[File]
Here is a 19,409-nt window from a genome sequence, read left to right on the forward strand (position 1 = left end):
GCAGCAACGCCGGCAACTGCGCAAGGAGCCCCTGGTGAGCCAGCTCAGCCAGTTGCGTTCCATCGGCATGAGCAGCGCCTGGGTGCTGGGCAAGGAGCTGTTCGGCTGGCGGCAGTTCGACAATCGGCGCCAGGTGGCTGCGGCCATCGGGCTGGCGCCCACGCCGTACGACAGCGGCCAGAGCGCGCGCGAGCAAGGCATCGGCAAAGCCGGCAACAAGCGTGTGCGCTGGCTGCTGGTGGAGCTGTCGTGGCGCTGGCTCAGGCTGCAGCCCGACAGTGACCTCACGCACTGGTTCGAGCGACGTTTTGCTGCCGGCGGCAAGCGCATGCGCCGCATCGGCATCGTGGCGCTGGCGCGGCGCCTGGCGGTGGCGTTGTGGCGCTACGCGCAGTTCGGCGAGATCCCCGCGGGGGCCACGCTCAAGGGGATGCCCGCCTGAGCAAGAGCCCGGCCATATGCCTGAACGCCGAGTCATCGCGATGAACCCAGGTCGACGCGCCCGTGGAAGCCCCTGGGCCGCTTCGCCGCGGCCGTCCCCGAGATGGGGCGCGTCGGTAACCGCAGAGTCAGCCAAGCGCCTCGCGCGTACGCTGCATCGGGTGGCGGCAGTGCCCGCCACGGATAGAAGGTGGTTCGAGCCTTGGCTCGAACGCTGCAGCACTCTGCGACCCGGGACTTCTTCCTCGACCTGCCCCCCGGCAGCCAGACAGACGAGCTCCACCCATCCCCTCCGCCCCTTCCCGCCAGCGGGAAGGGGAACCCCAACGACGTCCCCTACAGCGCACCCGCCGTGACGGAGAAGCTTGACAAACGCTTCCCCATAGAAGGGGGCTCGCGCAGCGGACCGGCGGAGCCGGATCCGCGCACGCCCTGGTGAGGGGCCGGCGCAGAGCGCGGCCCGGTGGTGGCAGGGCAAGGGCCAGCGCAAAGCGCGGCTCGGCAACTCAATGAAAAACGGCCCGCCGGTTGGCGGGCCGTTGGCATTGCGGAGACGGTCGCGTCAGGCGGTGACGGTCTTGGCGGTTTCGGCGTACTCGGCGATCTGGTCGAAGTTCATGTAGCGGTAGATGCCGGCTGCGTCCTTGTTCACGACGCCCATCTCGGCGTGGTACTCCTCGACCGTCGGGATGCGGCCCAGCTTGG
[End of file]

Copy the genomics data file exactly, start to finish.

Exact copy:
Here is a 19,409-nt window from a genome sequence, read left to right on the forward strand (position 1 = left end):
GCAGCAACGCCGGCAACTGCGCAAGGAGCCCCTGGTGAGCCAGCTCAGCCAGTTGCGTTCCATCGGCATGAGCAGCGCCTGGGTGCTGGGCAAGGAGCTGTTCGGCTGGCGGCAGTTCGACAATCGGCGCCAGGTGGCTGCGGCCATCGGGCTGGCGCCCACGCCGTACGACAGCGGCCAGAGCGCGCGCGAGCAAGGCATCGGCAAAGCCGGCAACAAGCGTGTGCGCTGGCTGCTGGTGGAGCTGTCGTGGCGCTGGCTCAGGCTGCAGCCCGACAGTGACCTCACGCACTGGTTCGAGCGACGTTTTGCTGCCGGCGGCAAGCGCATGCGCCGCATCGGCATCGTGGCGCTGGCGCGGCGCCTGGCGGTGGCGTTGTGGCGCTACGCGCAGTTCGGCGAGATCCCCGCGGGGGCCACGCTCAAGGGGATGCCCGCCTGAGCAAGAGCCCGGCCATATGCCTGAACGCCGAGTCATCGCGATGAACCCAGGTCGACGCGCCCGTGGAAGCCCCTGGGCCGCTTCGCCGCGGCCGTCCCCGAGATGGGGCGCGTCGGTAACCGCAGAGTCAGCCAAGCGCCTCGCGCGTACGCTGCATCGGGTGGCGGCAGTGCCCGCCACGGATAGAAGGTGGTTCGAGCCTTGGCTCGAACGCTGCAGCACTCTGCGACCCGGGACTTCTTCCTCGACCTGCCCCCCGGCAGCCAGACAGACGAGCTCCACCCATCCCCTCCGCCCCTTCCCGCCAGCGGGAAGGGGAACCCCAACGACGTCCCCTACAGCGCACCCGCCGTGACGGAGAAGCTTGACAAACGCTTCCCCATAGAAGGGGGCTCGCGCAGCGGACCGGCGGAGCCGGATCCGCGCACGCCCTGGTGAGGGGCCGGCGCAGAGCGCGGCCCGGTGGTGGCAGGGCAAGGGCCAGCGCAAAGCGCGGCTCGGCAACTCAATGAAAAACGGCCCGCCGGTTGGCGGGCCGTTGGCATTGCGGAGACGGTCGCGTCAGGCGGTGACGGTCTTGGCGGTTTCGGCGTACTCGGCGATCTGGTCGAAGTTCATGTAGCGGTAGATGCCGGCTGCGTCCTTGTTCACGACGCCCATCTCGGCGTGGTACTCCTCGACCGTCGGGATGCGGCCCAGCTTGG